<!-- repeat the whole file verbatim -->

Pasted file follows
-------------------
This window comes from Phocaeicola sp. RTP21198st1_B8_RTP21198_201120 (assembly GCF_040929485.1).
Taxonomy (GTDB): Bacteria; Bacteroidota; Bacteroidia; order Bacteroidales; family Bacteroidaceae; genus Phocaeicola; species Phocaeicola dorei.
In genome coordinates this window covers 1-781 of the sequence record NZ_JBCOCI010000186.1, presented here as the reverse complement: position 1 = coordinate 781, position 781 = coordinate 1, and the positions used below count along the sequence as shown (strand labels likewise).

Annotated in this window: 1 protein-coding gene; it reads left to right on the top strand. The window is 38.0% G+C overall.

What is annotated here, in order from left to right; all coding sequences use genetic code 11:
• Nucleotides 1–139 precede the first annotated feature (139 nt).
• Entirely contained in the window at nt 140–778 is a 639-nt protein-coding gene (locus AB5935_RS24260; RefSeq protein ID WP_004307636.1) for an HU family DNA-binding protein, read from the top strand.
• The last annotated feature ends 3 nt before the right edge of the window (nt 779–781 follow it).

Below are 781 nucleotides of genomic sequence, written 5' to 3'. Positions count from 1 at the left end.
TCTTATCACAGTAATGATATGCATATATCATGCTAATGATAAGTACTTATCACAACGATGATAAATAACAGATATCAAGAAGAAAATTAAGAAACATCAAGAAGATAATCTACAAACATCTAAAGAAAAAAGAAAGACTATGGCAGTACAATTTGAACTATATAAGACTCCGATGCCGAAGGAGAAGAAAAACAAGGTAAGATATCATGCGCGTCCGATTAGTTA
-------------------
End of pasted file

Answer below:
This window comes from Phocaeicola sp. RTP21198st1_B8_RTP21198_201120 (assembly GCF_040929485.1).
Taxonomy (GTDB): Bacteria; Bacteroidota; Bacteroidia; order Bacteroidales; family Bacteroidaceae; genus Phocaeicola; species Phocaeicola dorei.
In genome coordinates this window covers 1-781 of the sequence record NZ_JBCOCI010000186.1, presented here as the reverse complement: position 1 = coordinate 781, position 781 = coordinate 1, and the positions used below count along the sequence as shown (strand labels likewise).

Annotated in this window: 1 protein-coding gene; it reads left to right on the top strand. The window is 38.0% G+C overall.

What is annotated here, in order from left to right; all coding sequences use genetic code 11:
• Nucleotides 1–139 precede the first annotated feature (139 nt).
• Entirely contained in the window at nt 140–778 is a 639-nt protein-coding gene (locus AB5935_RS24260; RefSeq protein ID WP_004307636.1) for an HU family DNA-binding protein, read from the top strand.
• The last annotated feature ends 3 nt before the right edge of the window (nt 779–781 follow it).

Below are 781 nucleotides of genomic sequence, written 5' to 3'. Positions count from 1 at the left end.
TCTTATCACAGTAATGATATGCATATATCATGCTAATGATAAGTACTTATCACAACGATGATAAATAACAGATATCAAGAAGAAAATTAAGAAACATCAAGAAGATAATCTACAAACATCTAAAGAAAAAAGAAAGACTATGGCAGTACAATTTGAACTATATAAGACTCCGATGCCGAAGGAGAAGAAAAACAAGGTAAGATATCATGCGCGTCCGATTAGTTA